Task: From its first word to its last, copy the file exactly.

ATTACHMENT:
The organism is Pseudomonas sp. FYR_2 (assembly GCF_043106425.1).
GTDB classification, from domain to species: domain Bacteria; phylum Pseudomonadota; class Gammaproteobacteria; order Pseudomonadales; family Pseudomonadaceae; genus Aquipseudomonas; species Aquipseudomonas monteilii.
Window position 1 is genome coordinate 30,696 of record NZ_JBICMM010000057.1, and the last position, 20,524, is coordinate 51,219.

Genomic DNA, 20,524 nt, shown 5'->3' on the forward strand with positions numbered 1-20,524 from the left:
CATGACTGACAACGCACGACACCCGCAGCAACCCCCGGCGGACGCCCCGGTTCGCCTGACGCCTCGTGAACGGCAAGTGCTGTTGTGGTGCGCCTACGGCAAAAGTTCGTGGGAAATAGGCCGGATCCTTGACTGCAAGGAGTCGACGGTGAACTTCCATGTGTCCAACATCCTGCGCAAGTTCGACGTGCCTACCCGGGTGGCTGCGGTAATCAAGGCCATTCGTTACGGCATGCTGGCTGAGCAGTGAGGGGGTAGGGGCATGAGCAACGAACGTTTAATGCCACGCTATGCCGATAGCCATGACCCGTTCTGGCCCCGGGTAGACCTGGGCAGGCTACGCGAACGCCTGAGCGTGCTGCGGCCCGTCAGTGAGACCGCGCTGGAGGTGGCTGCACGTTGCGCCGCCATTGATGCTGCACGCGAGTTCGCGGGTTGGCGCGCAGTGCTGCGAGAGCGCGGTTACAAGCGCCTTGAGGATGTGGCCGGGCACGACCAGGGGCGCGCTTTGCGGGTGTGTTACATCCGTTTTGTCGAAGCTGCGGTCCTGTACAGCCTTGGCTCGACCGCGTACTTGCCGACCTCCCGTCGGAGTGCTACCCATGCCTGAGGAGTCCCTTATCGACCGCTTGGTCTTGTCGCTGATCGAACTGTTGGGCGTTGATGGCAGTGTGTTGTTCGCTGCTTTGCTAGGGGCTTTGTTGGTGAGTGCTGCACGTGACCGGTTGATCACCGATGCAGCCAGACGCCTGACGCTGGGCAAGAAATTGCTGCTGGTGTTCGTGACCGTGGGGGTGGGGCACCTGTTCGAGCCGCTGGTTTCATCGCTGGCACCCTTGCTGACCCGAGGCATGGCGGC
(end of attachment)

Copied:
The organism is Pseudomonas sp. FYR_2 (assembly GCF_043106425.1).
GTDB classification, from domain to species: domain Bacteria; phylum Pseudomonadota; class Gammaproteobacteria; order Pseudomonadales; family Pseudomonadaceae; genus Aquipseudomonas; species Aquipseudomonas monteilii.
Window position 1 is genome coordinate 30,696 of record NZ_JBICMM010000057.1, and the last position, 20,524, is coordinate 51,219.

Genomic DNA, 20,524 nt, shown 5'->3' on the forward strand with positions numbered 1-20,524 from the left:
CATGACTGACAACGCACGACACCCGCAGCAACCCCCGGCGGACGCCCCGGTTCGCCTGACGCCTCGTGAACGGCAAGTGCTGTTGTGGTGCGCCTACGGCAAAAGTTCGTGGGAAATAGGCCGGATCCTTGACTGCAAGGAGTCGACGGTGAACTTCCATGTGTCCAACATCCTGCGCAAGTTCGACGTGCCTACCCGGGTGGCTGCGGTAATCAAGGCCATTCGTTACGGCATGCTGGCTGAGCAGTGAGGGGGTAGGGGCATGAGCAACGAACGTTTAATGCCACGCTATGCCGATAGCCATGACCCGTTCTGGCCCCGGGTAGACCTGGGCAGGCTACGCGAACGCCTGAGCGTGCTGCGGCCCGTCAGTGAGACCGCGCTGGAGGTGGCTGCACGTTGCGCCGCCATTGATGCTGCACGCGAGTTCGCGGGTTGGCGCGCAGTGCTGCGAGAGCGCGGTTACAAGCGCCTTGAGGATGTGGCCGGGCACGACCAGGGGCGCGCTTTGCGGGTGTGTTACATCCGTTTTGTCGAAGCTGCGGTCCTGTACAGCCTTGGCTCGACCGCGTACTTGCCGACCTCCCGTCGGAGTGCTACCCATGCCTGAGGAGTCCCTTATCGACCGCTTGGTCTTGTCGCTGATCGAACTGTTGGGCGTTGATGGCAGTGTGTTGTTCGCTGCTTTGCTAGGGGCTTTGTTGGTGAGTGCTGCACGTGACCGGTTGATCACCGATGCAGCCAGACGCCTGACGCTGGGCAAGAAATTGCTGCTGGTGTTCGTGACCGTGGGGGTGGGGCACCTGTTCGAGCCGCTGGTTTCATCGCTGGCACCCTTGCTGACCCGAGGCATGGCGGC